Reaching Ristorante Cracco requires navigating past fashionistas window-shopping at Prada and tourists snapping selfies under the ornate four-story glass-and-iron roof of landmark Milan shopping area Galleria Vittorio Emanuele II. But upon arrival, a hostess whisks you upstairs via a short elevator ride (only one reservation at a time, please), to enter a series of luxuriously appointed, intimate rooms, a calm oasis from the bustle below.
It’s quite a transition, one that sets the stage for a truly elevated dining experience, delivering a world-class wine list, outstanding cuisine and exceptional service, all in a graceful setting.
The 2,500-selection list is a candy store for wine lovers who dream of getting their hands on bottles from storied producers, vineyards and vintages. “We want the reference point wines, because these are the names and labels our customers are searching for,” explains wine director Alex Bartoli, who cut his teeth at Grand Award–winning Enoteca Pinchiorri in Florence. “I want at least 15 to 20 vintages for each reference, and to continue to increase the verticals from there.”
The heart of the list, representing nearly a quarter of the total selections, is red and white Burgundy. Think of unicorn wines like Comte Georges de Vogüé Musigny Blanc, along with more than 100 different vintages of various bottlings from Domaine de la Romanée-Conti, including La Tâche back to 1974 ($7,863).
Offerings from Piedmont, Tuscany, Bordeaux and Champagne dominate the remainder of the list. Highlights include 19 vintages of Giacomo Conterno Barolo Monfortino Riserva to 1941 ($5,051), 47 vintages of Château Mouton-Rothschild to 1969 ($2,526) and the legendary Château Cheval-Blanc 1947 ($14,031) and Château Margaux 1947 ($8,419). In Tuscany, 36 vintages of Tenuta San Guido Sassicaia extend back to 1968, the first commercial release. That bottling and 19 others came directly from the cellar of famed enologist Giacomo Tachis, longtime consultant for the estate.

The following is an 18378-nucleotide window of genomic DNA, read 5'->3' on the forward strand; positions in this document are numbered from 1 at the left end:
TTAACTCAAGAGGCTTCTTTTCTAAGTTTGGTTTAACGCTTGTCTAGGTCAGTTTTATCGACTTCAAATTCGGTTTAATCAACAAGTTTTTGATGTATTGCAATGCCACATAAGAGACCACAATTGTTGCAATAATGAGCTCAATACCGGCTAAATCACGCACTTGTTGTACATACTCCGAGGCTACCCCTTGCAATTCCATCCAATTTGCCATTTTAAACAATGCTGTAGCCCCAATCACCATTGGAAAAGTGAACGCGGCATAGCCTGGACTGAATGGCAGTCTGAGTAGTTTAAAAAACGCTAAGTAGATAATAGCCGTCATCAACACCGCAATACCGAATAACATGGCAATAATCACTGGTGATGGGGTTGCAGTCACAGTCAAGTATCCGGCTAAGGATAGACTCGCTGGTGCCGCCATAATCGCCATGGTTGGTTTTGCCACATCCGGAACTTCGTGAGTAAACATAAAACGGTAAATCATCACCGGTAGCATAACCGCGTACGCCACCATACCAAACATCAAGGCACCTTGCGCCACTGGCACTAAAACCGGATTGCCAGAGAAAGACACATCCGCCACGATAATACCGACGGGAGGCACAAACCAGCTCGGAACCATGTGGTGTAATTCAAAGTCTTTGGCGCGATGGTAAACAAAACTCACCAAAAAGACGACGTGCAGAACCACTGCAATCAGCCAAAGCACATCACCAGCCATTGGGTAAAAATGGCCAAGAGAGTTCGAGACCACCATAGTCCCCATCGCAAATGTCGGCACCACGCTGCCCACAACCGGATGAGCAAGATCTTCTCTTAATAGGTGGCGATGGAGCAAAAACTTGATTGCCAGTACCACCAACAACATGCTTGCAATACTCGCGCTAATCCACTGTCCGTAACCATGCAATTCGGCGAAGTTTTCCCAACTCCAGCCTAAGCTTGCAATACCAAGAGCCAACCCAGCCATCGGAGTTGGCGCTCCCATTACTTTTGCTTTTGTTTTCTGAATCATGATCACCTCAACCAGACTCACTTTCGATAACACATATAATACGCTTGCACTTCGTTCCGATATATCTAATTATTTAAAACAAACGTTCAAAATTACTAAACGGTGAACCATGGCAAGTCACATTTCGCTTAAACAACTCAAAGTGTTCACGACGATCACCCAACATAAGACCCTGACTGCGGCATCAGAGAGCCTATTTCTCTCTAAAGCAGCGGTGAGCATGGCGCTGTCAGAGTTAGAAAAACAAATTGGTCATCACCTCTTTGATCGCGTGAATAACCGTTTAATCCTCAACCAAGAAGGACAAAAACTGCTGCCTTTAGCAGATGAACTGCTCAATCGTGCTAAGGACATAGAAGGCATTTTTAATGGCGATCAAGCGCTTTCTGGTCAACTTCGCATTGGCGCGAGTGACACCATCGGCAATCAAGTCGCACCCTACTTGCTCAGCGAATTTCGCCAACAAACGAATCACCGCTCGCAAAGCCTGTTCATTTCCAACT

The restaurant, owned by chef Carlo Cracco, opened in its current iteration in February 2018, after closing the nearby original location in 2017. Design firm Studio Peregalli restored the new galleria space, which had been empty for almost 50 years. The firm preserved features such as the 19th-century ceiling while creating a versatile dining destination incorporating a wine cellar in the basement and a casual café at street level, with the main restaurant followed by an event space above.
“We started slowly,” says Bartoli, explaining that when the restaurant opened in the galleria, the wine list was 70 percent smaller than it is now. “But the response from our customers was very good. It’s a big investment, but luckily, Cracco is a big wine lover.”
“I really only like to drink wine if it’s going to be exceptional,” says Cracco, clarifying that it doesn’t seem worth it to drink a lesser bottling if it’s only to have a glass in hand.
Cracco applies a similar standard of excellence to his cuisine, with elaborate compositions that transform high quality ingredients into delicious studies on flavor and texture. A perfectly cooked sliver of venison served over artichoke carpaccio, beet chips and pomegranate impresses in its own right. But its accompaniments, a lightly smoky fried artichoke chip and vegetable broth served in a shot glass primed with whiskey, raise this dish to another level. It allows for some showmanship from the service staff as they prime the shot glass tableside, and it creates a thread of smoke and earthy vegetable flavor that is present in all components of the dish, a baseline helping the sweet gaminess of the venison and the tangy crunch of the pomegranate shine even brighter.
Although the menu, offered à la carte (entrées $47 to $67) and as a 10-course tasting menu ($213), includes pasta and risotto—for which Cracco is particularly well-known—don’t expect standard Italian fare. The dishes are creative and diverse, with abundant French influence as well as accents from farther afield.
Similarly, don’t look for new discoveries or values in the wine list. It is unabashedly classic Old World in focus, with very few bottles priced below $200 and a significant number of the overall selections costing $500 or more. However, Bartoli and his team will happily propose well-chosen by-the-glass selections for guests as alternatives to a whole bottle, and two pages at the front of the list highlight about 60 wines that are drinking well now, among them offerings for less than $225 each.
Go to Cracco for a benchmark experience in fine dining and wine. Relax in a beautiful setting, let the able staff attend to every detail, and prepare to be dazzled.
Read the entire 2019 Restaurant Awards package, including the cover story, “Sharing the Table," in the Aug. 31, 2019, issue of Wine Spectator.